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Understanding Human Dignity$
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Christopher McCrudden

Print publication date: 2013

Print ISBN-13: 9780197265642

Published to British Academy Scholarship Online: January 2015

DOI: 10.5871/bacad/9780197265642.001.0001

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PRINTED FROM BRITISH ACADEMY SCHOLARSHIP ONLINE (www.britishacademy.universitypressscholarship.com). (c) Copyright British Academy, 2019. All Rights Reserved. An individual user may print out a PDF of a single chapter of a monograph in BASO for personal use.date: 14 October 2019

The Secret History of Constitutional Dignity

The Secret History of Constitutional Dignity

Chapter:
(p.95) 4 The Secret History of Constitutional Dignity
Source:
Understanding Human Dignity
Author(s):

Samuel Moyn

Publisher:
British Academy
DOI:10.5871/bacad/9780197265642.003.0004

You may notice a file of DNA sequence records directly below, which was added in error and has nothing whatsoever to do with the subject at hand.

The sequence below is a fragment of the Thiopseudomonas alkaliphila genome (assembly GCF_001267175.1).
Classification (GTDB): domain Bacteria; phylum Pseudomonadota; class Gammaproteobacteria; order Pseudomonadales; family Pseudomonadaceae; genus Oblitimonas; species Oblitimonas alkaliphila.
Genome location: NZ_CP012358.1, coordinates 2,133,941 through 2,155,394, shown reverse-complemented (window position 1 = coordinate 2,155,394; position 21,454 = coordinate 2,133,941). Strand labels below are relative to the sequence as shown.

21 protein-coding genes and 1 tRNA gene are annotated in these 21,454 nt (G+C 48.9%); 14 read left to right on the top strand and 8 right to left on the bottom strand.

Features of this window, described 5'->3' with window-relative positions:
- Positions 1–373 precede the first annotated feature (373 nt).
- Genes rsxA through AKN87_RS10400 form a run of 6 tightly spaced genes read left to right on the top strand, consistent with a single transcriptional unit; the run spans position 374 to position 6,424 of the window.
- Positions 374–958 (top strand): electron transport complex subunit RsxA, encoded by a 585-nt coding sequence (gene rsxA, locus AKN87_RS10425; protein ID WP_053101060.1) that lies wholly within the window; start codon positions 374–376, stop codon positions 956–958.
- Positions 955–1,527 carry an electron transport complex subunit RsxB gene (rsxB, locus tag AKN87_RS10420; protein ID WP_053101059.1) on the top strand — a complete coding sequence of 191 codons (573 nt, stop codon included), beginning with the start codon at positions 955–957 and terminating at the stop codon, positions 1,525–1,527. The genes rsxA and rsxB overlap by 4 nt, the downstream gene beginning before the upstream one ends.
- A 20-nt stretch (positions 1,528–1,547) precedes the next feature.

Recent histories of human dignity have focused on long-range intellectual and social contexts that provide very little explanation of the presence of the concept in politics and law today. This chapter revisits the very brief historical window through which, between the late 1930 and late 1940s, dignity made its prominent entry into modern constitutionalism, largely under the auspices of Catholic social thought and with highly local political implications. As the evidence shows, the sources of this entry are to be found neither in Kantian cosmopolitanism, the democratization of high status, nor post-Holocaust recoil. The point is not to restrict the possible meanings of dignity in recent liberal philosophy or legal tactics to its predominant context of origin. It is to show that such later creativity arose not against the background of long traditions and promiscuous uses of the concept of dignity, but in concrete and sometimes necessarily polemical relation to mid-century Catholic transnational political ventures.

Keywords:   Ireland, dignity, Éamon de Valera, Catholicism, constitutionalism

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